design

BOKA Powell + Design Workshop/City of Austin

Update: The city has named three finalists in its design contest reimagining the Seaholm Intake Structures. The three finalists are:

  • “Link,” Gumbully
  • “The Lakehouse,” BOKA Powell + Design Workshop
  • “Intake,” Gensler

Take a look at the three winning entries in the slideshow above, which are expected to inform the redevelopment of the structures. The Parks and Recreation Department says it will issue a proposal for public-private partnerships for the intake structures in the near future.  

flickr.com/jeremylevinedesign

In an eco-friendly city like Austin, you’d think reclaimed water systems for the home would be a no-brainer. Instead, the entire city has only one fully licensed greywater system. But that could soon change.

Greywater systems (or graywater, or grey water – there’s no universally accepted spelling) take used water from sinks, showers and washing machines and funnel it to uses like landscaping instead of sending it down the drain. (Greywater doesn’t include toilet water.)

dontmesswithtexas.org

The Texas Department of Transportation is reinvigorating its perennial “Don’t Mess with Texas” campaign this year to reduce littering among younger Texans.

A 2009 survey from the agency showed that over half of all “active litterers” in Texas were between the ages of 16 and 34, despite 95 percent levels of campaign awareness across all Texas drivers.

Filipa Rodrigues for KUT News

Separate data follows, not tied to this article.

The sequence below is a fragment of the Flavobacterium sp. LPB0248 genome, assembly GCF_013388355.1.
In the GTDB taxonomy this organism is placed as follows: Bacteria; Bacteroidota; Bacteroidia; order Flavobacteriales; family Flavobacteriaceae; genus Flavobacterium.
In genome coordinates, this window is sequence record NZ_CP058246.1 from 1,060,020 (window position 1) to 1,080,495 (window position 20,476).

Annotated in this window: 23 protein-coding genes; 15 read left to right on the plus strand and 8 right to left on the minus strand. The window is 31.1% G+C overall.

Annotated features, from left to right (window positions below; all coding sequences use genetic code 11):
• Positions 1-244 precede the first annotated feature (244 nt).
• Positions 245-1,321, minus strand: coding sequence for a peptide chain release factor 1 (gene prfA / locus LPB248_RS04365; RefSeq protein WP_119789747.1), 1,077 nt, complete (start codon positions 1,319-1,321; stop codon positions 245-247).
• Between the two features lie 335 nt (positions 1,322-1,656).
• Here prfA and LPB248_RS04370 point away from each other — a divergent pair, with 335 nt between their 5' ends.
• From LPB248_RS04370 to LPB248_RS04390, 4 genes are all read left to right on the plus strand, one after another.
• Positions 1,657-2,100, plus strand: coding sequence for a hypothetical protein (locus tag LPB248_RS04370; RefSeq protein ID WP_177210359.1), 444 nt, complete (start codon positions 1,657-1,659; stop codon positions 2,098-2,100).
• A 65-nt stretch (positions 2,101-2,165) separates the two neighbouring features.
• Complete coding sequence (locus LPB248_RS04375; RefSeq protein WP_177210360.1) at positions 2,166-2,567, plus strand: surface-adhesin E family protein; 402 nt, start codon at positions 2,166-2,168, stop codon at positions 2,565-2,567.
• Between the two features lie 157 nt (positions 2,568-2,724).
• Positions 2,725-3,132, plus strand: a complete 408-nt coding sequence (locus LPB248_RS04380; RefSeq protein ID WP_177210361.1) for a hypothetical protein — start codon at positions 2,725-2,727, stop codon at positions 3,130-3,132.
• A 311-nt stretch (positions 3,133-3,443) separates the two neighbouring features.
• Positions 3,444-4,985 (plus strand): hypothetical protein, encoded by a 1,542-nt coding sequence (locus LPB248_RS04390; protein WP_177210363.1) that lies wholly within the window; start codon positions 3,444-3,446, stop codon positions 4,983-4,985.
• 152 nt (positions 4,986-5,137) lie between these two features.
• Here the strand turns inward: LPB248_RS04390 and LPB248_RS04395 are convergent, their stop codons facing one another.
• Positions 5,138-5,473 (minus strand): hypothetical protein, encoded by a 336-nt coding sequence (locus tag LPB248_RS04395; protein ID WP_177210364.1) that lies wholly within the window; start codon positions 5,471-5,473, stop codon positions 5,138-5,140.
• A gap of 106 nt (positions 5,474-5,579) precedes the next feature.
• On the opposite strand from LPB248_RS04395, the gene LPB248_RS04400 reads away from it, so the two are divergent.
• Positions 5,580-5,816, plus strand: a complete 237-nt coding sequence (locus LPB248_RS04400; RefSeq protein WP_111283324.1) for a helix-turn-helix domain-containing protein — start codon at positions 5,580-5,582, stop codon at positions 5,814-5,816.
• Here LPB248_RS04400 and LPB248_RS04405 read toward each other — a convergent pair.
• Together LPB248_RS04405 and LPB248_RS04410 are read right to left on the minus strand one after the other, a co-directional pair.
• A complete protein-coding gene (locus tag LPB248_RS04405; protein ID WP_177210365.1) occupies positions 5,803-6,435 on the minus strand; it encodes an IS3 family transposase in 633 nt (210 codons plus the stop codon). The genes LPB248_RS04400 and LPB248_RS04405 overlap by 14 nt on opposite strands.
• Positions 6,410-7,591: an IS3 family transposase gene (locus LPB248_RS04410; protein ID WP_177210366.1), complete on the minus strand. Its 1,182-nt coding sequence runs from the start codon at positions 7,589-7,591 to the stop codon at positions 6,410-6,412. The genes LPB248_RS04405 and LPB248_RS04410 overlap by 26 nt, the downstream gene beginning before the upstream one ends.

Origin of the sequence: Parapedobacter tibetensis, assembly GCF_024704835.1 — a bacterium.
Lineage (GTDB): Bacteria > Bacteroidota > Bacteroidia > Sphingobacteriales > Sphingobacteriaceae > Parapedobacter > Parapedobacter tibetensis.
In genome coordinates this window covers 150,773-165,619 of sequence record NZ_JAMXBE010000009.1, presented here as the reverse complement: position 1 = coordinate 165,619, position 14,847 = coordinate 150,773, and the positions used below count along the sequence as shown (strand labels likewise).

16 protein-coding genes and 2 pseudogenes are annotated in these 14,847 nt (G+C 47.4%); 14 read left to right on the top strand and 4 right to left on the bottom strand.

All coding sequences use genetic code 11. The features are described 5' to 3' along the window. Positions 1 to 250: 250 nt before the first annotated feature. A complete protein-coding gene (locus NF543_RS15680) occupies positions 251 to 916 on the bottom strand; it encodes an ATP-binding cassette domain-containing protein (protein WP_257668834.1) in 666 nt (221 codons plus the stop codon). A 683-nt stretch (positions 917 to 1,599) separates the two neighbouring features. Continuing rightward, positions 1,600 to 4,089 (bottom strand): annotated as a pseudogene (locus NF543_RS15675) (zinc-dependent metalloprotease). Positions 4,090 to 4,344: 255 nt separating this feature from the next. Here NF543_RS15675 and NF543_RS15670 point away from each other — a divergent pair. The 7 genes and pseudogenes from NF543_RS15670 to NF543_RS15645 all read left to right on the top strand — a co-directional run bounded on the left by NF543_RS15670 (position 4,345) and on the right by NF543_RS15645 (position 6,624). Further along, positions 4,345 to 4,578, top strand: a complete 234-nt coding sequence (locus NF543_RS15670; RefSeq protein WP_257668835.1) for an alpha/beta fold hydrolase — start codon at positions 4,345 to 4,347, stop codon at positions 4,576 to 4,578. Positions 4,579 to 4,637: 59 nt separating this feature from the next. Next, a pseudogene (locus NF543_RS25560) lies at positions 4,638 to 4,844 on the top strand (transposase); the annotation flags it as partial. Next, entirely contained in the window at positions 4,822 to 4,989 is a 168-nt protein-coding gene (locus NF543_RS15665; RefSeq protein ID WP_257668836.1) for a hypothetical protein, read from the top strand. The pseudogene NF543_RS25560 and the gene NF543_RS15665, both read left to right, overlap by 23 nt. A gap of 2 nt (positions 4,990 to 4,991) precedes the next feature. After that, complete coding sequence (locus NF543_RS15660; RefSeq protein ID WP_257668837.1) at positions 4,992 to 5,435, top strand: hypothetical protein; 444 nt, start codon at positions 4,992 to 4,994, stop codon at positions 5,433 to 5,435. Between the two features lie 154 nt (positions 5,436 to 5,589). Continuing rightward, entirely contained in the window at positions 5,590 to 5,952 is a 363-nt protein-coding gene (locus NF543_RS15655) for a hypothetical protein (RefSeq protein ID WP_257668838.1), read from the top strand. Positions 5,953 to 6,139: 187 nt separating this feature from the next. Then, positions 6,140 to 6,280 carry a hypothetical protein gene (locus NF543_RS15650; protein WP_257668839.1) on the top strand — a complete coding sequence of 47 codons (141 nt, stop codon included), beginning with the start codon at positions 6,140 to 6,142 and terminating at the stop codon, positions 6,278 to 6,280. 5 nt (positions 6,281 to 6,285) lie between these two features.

In Austin, a group of architects and ecologists have created a house and landscape design that celebrates the unique climate, living species, and cultural traditions of Central Texas.

It’s perched on an east Austin bluff overlooking the Colorado River, on a reclaimed industrial site. KUT’s Cathy Byrd toured the home, called Edgeland House, with architect Thomas Bercy, of Bercy Chen Studio, and ecologist Mark Simmons, director of the Ecosystem Design Group for the Lady Bird Johnson Wildflower Center.

Edith Lutyens and Norman Bel Geddes Foundation / Harry Ransom Center

Artist, author, city planner, design star and futurist Norman Bel Geddes may not be a household name. But his retro-futuristic designs – most iconically captured in the “Futurama” exhibit at the 1939 New York World’s Fair – inspire an entire generation of artists, designers and filmmakers to this day.

I Have Seen the Future: Norman Bel Geddes Designs America” is a sprawling exhibit opening at the Harry Ransom Center on the University of Texas campus today, charting Bel Geddes’ evolution for an Art Deco-inspired theater set designer to perhaps the most important futurist of his time.

“He is a man of all trades,” says Helen Baer, Associate Curator of Performing Arts at the Harry Ransom Center. “He can do theater design, industrial design; he also gets into city planning and urban planning later on in his life. And he is also a successful author. So he does a little bit of everything, and he’s for the most part self-taught."